Published by the Students of Johns Hopkins since 1896
July 12, 2020

news-features




Strep A acquires antibiotic resistance

Doctors have long warned of bacteria's growing resistance to antibiotics. While the claims were often dismissed, a recent outbreak of antibiotic-resistant strep throat may make some people rethink their views on the severity of the issue.


Poet John Ashbery reads at BMA

Pulitzer Prize-winning poet John Ashbery stirred an audience of several hundred to laughter as he read his poetry on April 19 at the Baltimore Museum of Art (BMA).



Anti-Semitism on the rise - Sine Qua Non

Not since the Holocaust has there been a more obvious and compelling validation of why there must be a Jewish State of Israel. The staggeringly frequent and grotesque demonstrations of anti-Semitism now proliferating through the European continent reinforce the need for a sovereign nation that Jews safely can call their home.


Movies will cover every genre, from cartoon take-offs to action and overdone horror

Summer has traditionally been the time for hyped-up films and dueling studios as they struggle to produce the biggest box office smash. This summer will be no exception, with a handful of highly-anticipated sequels (or prequels), some strong contenders for comedy-dramas, and a couple digital masterpieces. Here's a sneak peak at nine of the most talked about projected summer blockbusters.


Brokaw, Ripken to be honored by JHU

NBC Nightly News anchor Tom Brokaw and former Baltimore Orioles infielder Cal Ripken, Jr. will receive Honorary Doctorate of Humane Letters degrees from Johns Hopkins University during the afternoon diploma ceremony at Commencement on May 23.




Ethics Bd. nominees approved

In addition to announcing the results of Monday's class and referenda election, Student Council (StuCo) approved new Ethics Board members and announced teaching award recipients at their meeting on Tuesday.


Posters ripped down, defaced

Posters advertising the events of the Middle Eastern Student Association (MESA), the Coalition of Hopkins Activists for Israel (CHAI) and the Diverse Sexuality and Gender Alliance (DSAGA) have recently been defaced and torn down in various locations on the Homewood campus, said representatives of the three student organizations.



Panelists condemn Israeli occupation

Susan Muaddi Darraj, a freelance writer from the Baltimore area, and Joshua Ruebner, a founder of Jews for Peace in Palestine and Israel, spoke Friday evening as part of a panel discussion on the escalating violence in the Middle East. The event, entitled "Israel and Palestine: What the HELL is going on?" was sponsored by the JHU Muslim Association, MESA, Amnesty International, and JHU4Peace. Both speakers were opposed to Israel's military occupation of Palestine, checkpoints set up by Israel to monitor Palestinians and the absence of an international protection or peacekeeping force in the conflicted region.


As hot weather approaches, be sure to drink enough fluids - Fitness is Beautiful

Praise the Lords of all cultures! Summer is finally here. Well, almost. Just the minor, minor issue of a 20-page paper and a couple exams first. Most of us will be going home in a few short weeks and that means all the hard work we've put into ourselves, figuring out a routine and getting the right foods, will be thrown into disarray as we come home to Mama's sweet apple pie.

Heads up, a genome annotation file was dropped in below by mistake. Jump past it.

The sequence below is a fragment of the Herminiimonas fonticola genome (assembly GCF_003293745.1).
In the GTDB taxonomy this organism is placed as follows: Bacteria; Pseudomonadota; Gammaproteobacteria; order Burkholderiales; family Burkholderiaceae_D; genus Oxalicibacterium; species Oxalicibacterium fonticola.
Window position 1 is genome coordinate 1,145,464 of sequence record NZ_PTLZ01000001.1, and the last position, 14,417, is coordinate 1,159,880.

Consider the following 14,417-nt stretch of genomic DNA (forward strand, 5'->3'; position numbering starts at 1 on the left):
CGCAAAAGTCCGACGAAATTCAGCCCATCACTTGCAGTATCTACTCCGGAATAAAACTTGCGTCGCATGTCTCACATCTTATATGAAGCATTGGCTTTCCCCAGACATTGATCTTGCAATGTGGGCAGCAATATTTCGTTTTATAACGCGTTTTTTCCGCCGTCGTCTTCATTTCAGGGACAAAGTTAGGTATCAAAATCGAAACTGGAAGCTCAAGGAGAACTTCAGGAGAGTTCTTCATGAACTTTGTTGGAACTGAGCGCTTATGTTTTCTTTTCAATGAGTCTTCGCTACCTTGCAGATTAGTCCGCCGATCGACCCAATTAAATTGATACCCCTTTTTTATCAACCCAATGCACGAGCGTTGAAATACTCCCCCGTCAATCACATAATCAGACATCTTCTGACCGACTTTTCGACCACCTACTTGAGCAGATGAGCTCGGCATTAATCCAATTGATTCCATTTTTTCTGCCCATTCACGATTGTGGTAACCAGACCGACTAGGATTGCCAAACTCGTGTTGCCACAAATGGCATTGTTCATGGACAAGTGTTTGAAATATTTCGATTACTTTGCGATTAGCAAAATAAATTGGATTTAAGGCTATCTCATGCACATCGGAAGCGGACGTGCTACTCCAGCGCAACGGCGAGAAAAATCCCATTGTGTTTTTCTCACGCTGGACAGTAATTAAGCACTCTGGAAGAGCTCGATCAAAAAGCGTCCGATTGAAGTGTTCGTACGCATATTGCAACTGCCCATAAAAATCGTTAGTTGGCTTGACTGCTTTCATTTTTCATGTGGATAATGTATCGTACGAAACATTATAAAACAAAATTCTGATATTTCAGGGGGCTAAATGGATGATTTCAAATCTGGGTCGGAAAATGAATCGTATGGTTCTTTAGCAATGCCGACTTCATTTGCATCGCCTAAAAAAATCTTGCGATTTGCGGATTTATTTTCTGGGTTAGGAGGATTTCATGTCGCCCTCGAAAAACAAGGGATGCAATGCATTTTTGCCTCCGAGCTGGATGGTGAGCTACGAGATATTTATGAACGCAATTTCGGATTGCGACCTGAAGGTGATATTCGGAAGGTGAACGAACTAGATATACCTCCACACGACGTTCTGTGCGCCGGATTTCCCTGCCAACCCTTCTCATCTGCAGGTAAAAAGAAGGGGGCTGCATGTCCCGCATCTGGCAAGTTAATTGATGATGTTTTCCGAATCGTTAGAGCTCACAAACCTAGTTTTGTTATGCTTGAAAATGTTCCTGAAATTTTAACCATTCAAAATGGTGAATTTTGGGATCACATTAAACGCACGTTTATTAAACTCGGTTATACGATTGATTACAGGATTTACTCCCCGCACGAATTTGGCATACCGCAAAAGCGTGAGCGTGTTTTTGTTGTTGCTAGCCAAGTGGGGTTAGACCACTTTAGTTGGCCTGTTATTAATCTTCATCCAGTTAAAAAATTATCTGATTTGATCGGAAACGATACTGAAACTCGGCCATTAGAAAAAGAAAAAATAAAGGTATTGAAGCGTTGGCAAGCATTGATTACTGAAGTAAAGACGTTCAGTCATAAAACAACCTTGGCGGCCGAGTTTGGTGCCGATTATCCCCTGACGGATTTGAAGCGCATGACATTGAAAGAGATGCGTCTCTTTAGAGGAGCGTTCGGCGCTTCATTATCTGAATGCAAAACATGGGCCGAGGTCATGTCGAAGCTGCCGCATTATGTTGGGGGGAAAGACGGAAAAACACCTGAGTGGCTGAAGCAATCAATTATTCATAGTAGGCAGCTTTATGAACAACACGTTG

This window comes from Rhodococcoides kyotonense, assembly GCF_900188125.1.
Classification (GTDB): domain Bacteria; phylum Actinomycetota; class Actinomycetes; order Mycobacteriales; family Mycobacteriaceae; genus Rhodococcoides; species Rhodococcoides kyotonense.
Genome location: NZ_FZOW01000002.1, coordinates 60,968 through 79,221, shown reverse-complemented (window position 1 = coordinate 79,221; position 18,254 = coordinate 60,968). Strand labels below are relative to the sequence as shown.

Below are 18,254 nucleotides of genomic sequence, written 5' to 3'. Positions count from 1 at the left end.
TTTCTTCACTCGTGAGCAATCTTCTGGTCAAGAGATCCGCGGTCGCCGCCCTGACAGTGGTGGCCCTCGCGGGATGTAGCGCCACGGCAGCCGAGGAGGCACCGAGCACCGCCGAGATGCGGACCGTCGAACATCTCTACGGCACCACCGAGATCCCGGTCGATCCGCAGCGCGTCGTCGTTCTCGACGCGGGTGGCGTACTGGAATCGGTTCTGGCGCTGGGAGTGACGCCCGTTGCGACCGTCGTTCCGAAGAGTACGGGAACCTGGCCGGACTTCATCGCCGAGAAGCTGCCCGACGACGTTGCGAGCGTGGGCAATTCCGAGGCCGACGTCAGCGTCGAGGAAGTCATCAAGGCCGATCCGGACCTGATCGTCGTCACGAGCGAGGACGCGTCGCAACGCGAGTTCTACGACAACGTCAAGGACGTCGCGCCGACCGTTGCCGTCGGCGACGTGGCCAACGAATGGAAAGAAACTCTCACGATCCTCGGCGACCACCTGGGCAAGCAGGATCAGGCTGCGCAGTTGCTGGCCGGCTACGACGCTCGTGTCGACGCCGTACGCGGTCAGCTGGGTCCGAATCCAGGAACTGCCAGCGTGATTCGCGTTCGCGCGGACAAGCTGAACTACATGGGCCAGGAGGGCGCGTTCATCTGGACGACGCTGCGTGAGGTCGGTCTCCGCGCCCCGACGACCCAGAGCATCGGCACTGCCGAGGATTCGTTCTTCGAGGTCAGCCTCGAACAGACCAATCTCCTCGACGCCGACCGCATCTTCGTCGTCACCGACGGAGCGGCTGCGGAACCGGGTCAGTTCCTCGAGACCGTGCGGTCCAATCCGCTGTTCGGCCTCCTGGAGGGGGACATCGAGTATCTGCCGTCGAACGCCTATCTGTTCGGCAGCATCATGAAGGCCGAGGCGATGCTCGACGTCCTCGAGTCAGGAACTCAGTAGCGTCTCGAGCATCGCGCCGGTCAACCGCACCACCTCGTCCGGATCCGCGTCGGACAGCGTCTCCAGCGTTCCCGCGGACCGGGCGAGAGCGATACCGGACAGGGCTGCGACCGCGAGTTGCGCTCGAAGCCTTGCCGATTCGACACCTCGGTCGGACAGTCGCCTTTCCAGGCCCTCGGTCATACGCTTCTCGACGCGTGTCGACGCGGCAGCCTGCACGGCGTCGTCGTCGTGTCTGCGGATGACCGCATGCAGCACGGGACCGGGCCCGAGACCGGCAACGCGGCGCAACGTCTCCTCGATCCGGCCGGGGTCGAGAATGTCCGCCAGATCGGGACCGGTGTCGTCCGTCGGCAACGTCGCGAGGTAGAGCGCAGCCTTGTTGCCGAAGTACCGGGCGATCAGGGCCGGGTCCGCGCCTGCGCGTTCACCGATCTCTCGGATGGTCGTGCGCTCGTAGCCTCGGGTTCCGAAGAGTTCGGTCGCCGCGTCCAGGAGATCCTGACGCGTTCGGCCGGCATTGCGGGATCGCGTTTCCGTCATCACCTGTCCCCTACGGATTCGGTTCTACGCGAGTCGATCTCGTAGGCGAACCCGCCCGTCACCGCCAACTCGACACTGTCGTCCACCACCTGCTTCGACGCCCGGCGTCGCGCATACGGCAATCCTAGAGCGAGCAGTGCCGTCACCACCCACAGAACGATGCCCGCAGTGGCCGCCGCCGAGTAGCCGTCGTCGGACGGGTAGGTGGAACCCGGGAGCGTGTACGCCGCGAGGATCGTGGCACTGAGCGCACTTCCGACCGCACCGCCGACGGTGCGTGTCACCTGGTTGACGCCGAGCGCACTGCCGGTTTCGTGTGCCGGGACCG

University Bartending classes offered at area colleges including Loyola

After taking numerous classes in biophysics, organic chemistry, foreign policy and writing seminars, who wouldn't want to take a fun class? Of course, the classes for our majors are supposed to be a joy to take, but what joy do many of us participate in to get away from classes? Drinking! Why not combine the two wonderful aspects of life at Hopkins into one? The perfect fusion of both - classes in bartending. Surprisingly enough, there are two organizations that offer these classes in the Baltimore area. You can learn enough to throw a kick-ass party, or you can pursue a job in bartending after only a few weeks of training.



Farewell bits cover Moby, MTV - Bit Theory

Like an oracle in the night, Moby speaks to us; whether we care is a different story. While he does deserve credit for somehow reviving the Michael Stipe gimmick, Moby's still got a lot of work to do before I start taking life advice from another skinny, sickly, bald, white man. However, Moby's new song "We Are All Made of Stars" has the potential to be a summer smash through, if nothing else, in the wonderful world of clip shows and dedications. The video is already celebrity-packed with appearances from J.C., Dave Navaro and Ron Jeremy, and the tune requires no more effort to sing along than the numbing moan of a lifelong death. Even if you don't like the song, you'll find it hard this summer not to hum the slow refrain, "People they come together /people they fall apart," as everyone around you commends Moby's new efforts to save the jackolope. Let's just give Moby a bubble to live in and be done with it, shall we?


Time to change the privacy policy

Did you ever think how much information the Johns Hopkins University has about you? They know your name, your social security number, your phone, your e-mail, who your parents are, your religion, your ethnicity and the groups in which you participate. One would, of course, assume that they simply use this information for registration and sending your parents the tuition check. However, all of your information may not remain in the relative security of JHU registration and accounting. Instead, it could go to the FBI, the CIA, the INS and the Office of Homeland Security and you would never know about it. Why is this fact being kept secret?


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